This morning I finished re-writing up to page 182 of 333, double-spaced Word 2007. 127k words at the moment. I have much left to do. The next step is to edit the belly-of-the-whale scene, the center of the story marking the return home, virtually speaking. The scene takes place on parliament hill during Canada Day celebrations, and I have spent much time at it. This edit will be more a line edit but also to add in elements to make it align with the story and themes, if it doesn’t already, if it would help. The scene has to stay pretty much as it is though. It is a darling that will never be killed by my hands. Without giving too much away, let’s just say the Don Cherry Seven Second Delay makes an appearance.

I have struggled getting this far. I still may re-write PEI and NS. NF and NB are sitting well with me. Québec was a struggle — isn’t it always? — but some research and some deep thought have helped me straighten it. My editor — if you are an editor, I need you! — will have fun with Québec. I left Québec very happy, and I think Québec is very happy I left it.

I entered Ontario a couple of weeks ago distraught. It was some of the worst prose I have ever put on a page. I cut quite a bit of it, yet the basic story needed to remain — again the A to B thing and a need for a setup of the belly-of-the-whale scene. I pondered my root story and my themes, tried a few things, discussed a few ideas with fellow writers, reminisced about certain activities in my past from my time living in Ottawa, and I have crafted some scenes that I now really like. I laugh just thinking about them. And I have to say, this will be a fun, summer read. It is not light and fluffy. It is not an airhead read. It is simple prose, and technically, it is an easy read, but I ask important questions most of us may need to think about.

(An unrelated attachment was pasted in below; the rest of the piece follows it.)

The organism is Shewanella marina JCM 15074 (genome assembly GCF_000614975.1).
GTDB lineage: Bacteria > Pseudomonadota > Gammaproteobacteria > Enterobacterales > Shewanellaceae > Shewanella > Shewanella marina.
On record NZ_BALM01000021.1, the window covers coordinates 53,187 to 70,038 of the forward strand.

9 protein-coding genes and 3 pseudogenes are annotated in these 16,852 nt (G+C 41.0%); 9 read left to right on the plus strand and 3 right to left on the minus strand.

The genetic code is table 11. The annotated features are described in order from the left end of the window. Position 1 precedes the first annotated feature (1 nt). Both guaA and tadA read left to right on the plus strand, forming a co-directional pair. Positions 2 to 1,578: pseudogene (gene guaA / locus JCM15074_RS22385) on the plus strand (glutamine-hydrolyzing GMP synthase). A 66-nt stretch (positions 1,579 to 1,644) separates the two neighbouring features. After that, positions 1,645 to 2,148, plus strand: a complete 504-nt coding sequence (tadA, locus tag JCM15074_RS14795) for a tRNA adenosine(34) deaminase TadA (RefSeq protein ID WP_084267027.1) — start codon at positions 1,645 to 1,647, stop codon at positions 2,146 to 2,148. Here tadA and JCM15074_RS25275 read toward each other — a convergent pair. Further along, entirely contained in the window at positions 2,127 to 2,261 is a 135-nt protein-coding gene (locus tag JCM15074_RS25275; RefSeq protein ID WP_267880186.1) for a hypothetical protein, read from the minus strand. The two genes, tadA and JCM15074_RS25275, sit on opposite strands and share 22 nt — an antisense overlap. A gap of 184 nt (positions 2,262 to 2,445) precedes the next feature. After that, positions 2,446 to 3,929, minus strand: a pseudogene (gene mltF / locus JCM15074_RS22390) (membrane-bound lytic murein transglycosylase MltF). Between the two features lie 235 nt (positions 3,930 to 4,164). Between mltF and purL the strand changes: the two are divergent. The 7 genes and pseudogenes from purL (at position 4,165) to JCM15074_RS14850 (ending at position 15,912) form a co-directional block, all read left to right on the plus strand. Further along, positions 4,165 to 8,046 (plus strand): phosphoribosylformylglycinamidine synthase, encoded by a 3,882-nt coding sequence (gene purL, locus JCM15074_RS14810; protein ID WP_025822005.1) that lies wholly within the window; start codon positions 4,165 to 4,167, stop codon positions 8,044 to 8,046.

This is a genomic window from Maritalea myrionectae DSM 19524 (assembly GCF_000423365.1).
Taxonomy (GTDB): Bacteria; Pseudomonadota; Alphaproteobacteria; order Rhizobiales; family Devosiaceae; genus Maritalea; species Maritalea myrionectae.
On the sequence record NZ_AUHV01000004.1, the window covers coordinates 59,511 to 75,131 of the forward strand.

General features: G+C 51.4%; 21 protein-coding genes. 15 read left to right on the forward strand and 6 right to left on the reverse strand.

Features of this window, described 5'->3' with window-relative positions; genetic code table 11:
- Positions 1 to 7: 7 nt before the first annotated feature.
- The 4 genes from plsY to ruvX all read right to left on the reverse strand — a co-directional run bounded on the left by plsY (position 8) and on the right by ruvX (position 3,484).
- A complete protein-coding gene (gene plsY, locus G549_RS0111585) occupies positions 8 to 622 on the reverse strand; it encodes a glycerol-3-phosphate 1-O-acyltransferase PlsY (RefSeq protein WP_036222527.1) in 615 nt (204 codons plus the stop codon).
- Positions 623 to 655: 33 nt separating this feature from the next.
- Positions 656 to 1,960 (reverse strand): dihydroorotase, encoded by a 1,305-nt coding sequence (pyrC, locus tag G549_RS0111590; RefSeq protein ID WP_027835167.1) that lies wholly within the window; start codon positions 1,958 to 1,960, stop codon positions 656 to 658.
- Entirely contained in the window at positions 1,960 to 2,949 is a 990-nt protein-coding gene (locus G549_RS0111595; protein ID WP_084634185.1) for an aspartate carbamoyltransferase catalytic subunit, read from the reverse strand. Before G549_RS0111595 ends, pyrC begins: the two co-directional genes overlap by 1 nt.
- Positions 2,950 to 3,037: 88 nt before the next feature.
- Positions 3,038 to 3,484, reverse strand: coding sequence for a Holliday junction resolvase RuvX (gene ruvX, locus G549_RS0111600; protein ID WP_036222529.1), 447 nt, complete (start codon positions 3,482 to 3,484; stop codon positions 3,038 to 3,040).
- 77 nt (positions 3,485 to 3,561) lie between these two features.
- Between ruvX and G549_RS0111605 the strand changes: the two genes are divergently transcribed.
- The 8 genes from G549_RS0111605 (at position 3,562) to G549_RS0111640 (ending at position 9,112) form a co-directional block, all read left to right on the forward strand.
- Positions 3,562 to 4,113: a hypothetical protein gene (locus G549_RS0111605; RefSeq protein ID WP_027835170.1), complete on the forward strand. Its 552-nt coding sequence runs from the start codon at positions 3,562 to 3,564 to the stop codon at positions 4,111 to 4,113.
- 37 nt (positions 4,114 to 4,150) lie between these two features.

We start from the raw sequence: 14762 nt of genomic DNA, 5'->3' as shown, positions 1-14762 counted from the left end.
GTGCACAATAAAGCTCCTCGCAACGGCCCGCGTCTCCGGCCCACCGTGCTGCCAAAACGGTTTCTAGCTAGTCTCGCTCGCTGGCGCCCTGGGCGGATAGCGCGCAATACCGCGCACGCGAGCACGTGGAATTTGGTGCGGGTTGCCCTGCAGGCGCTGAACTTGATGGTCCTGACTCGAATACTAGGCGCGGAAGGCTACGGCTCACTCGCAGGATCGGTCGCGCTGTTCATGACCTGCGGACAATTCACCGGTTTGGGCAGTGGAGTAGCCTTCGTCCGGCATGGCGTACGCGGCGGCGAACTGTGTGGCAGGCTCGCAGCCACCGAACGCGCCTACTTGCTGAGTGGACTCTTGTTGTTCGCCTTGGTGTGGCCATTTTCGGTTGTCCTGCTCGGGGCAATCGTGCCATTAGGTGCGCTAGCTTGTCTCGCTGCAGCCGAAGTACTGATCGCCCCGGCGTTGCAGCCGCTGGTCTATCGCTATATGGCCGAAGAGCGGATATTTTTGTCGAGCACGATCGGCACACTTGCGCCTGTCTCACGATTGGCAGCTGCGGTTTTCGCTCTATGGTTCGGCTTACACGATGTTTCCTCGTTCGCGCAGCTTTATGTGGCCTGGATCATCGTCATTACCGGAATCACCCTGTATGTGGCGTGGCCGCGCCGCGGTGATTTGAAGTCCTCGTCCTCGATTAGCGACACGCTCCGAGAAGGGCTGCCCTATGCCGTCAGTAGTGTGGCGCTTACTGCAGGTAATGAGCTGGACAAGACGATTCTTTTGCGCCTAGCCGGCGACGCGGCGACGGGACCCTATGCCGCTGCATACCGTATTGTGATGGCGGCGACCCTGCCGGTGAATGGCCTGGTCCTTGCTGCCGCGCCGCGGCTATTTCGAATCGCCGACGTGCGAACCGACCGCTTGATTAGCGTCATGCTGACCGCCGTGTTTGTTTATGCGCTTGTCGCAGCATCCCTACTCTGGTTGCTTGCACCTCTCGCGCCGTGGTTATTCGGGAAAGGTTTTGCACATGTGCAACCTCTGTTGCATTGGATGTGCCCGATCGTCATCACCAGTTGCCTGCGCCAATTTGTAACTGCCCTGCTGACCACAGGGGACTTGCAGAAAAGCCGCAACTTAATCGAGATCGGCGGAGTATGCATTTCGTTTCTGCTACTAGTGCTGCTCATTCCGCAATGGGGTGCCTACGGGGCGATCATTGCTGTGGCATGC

There are groups of people that will disdain this story — the clowns and the jokers. I acknowledge that, and I am sorry, but there is nothing I can do for you but smile and wave.

Where to from here?

There are big questions surrounding this story:

  • is my writing really tight enough?
  • is the story tight enough?
  • does the story really need to be published in 2017?
  • do I invest time in beta readers?
  • do I query an agent, a mid-level publisher, or go it alone?

I only have two “knows” at the moment. 1. This draft will be completed by the end of August, and 2. Martin(1) will edit it(2) during that first week of September. He doesn’t know his schedule yet 😉

2017 arrives in 17 months! I have to get this to an agent, sign a deal, and get a publishing deal all during September. Self-publishing might be the only way this thing gets out on time, and I hate that thought. I disdain self-publishing for its deigning of quality.

(1)Martin Wightman is a journalist and copy editor at NB News who has recently started writing a regular science column for the Telegraph Journal (protected by pay-wall,) a freelancer, and a song writer (I think). He is also a friend who has edited a few of my pieces, tough but encouraging .
(2)I love working with editors 😉

If you are an agent or publisher looking for that perfect, Canadian novel for 2017. Please contact me. Save us both some time and effort. 😉